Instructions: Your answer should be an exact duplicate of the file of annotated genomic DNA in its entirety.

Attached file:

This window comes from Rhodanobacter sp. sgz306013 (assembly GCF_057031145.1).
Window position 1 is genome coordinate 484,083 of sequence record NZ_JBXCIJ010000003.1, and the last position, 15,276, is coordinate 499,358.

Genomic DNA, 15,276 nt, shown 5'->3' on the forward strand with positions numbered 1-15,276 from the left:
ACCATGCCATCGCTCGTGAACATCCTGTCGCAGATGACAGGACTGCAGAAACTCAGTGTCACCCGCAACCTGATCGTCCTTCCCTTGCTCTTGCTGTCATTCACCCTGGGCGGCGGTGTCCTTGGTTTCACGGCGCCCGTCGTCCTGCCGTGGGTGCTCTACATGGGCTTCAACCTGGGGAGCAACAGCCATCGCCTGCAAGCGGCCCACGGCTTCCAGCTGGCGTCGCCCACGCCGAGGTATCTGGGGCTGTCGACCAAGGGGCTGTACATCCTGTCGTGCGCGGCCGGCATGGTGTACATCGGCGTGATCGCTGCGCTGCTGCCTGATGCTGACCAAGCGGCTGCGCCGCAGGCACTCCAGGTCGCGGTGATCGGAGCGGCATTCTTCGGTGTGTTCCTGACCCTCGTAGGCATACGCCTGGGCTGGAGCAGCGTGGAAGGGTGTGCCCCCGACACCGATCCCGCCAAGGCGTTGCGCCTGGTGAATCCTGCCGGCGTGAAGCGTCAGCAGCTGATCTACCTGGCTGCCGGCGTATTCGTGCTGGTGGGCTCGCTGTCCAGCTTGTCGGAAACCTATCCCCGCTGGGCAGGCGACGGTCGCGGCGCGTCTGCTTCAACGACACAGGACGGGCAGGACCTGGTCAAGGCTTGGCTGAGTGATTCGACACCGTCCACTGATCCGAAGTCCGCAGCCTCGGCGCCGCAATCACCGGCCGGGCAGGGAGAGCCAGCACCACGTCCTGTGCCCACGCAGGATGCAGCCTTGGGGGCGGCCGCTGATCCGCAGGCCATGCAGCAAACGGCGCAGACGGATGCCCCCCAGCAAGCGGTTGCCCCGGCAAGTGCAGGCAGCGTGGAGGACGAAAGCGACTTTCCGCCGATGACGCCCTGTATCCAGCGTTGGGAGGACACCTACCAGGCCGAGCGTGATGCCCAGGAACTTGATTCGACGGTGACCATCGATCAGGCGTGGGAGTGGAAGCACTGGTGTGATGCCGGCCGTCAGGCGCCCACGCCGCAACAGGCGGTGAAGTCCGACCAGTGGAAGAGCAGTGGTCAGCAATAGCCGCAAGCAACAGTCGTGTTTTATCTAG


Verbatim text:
This window comes from Rhodanobacter sp. sgz306013 (assembly GCF_057031145.1).
Window position 1 is genome coordinate 484,083 of sequence record NZ_JBXCIJ010000003.1, and the last position, 15,276, is coordinate 499,358.

Genomic DNA, 15,276 nt, shown 5'->3' on the forward strand with positions numbered 1-15,276 from the left:
ACCATGCCATCGCTCGTGAACATCCTGTCGCAGATGACAGGACTGCAGAAACTCAGTGTCACCCGCAACCTGATCGTCCTTCCCTTGCTCTTGCTGTCATTCACCCTGGGCGGCGGTGTCCTTGGTTTCACGGCGCCCGTCGTCCTGCCGTGGGTGCTCTACATGGGCTTCAACCTGGGGAGCAACAGCCATCGCCTGCAAGCGGCCCACGGCTTCCAGCTGGCGTCGCCCACGCCGAGGTATCTGGGGCTGTCGACCAAGGGGCTGTACATCCTGTCGTGCGCGGCCGGCATGGTGTACATCGGCGTGATCGCTGCGCTGCTGCCTGATGCTGACCAAGCGGCTGCGCCGCAGGCACTCCAGGTCGCGGTGATCGGAGCGGCATTCTTCGGTGTGTTCCTGACCCTCGTAGGCATACGCCTGGGCTGGAGCAGCGTGGAAGGGTGTGCCCCCGACACCGATCCCGCCAAGGCGTTGCGCCTGGTGAATCCTGCCGGCGTGAAGCGTCAGCAGCTGATCTACCTGGCTGCCGGCGTATTCGTGCTGGTGGGCTCGCTGTCCAGCTTGTCGGAAACCTATCCCCGCTGGGCAGGCGACGGTCGCGGCGCGTCTGCTTCAACGACACAGGACGGGCAGGACCTGGTCAAGGCTTGGCTGAGTGATTCGACACCGTCCACTGATCCGAAGTCCGCAGCCTCGGCGCCGCAATCACCGGCCGGGCAGGGAGAGCCAGCACCACGTCCTGTGCCCACGCAGGATGCAGCCTTGGGGGCGGCCGCTGATCCGCAGGCCATGCAGCAAACGGCGCAGACGGATGCCCCCCAGCAAGCGGTTGCCCCGGCAAGTGCAGGCAGCGTGGAGGACGAAAGCGACTTTCCGCCGATGACGCCCTGTATCCAGCGTTGGGAGGACACCTACCAGGCCGAGCGTGATGCCCAGGAACTTGATTCGACGGTGACCATCGATCAGGCGTGGGAGTGGAAGCACTGGTGTGATGCCGGCCGTCAGGCGCCCACGCCGCAACAGGCGGTGAAGTCCGACCAGTGGAAGAGCAGTGGTCAGCAATAGCCGCAAGCAACAGTCGTGTTTTATCTAG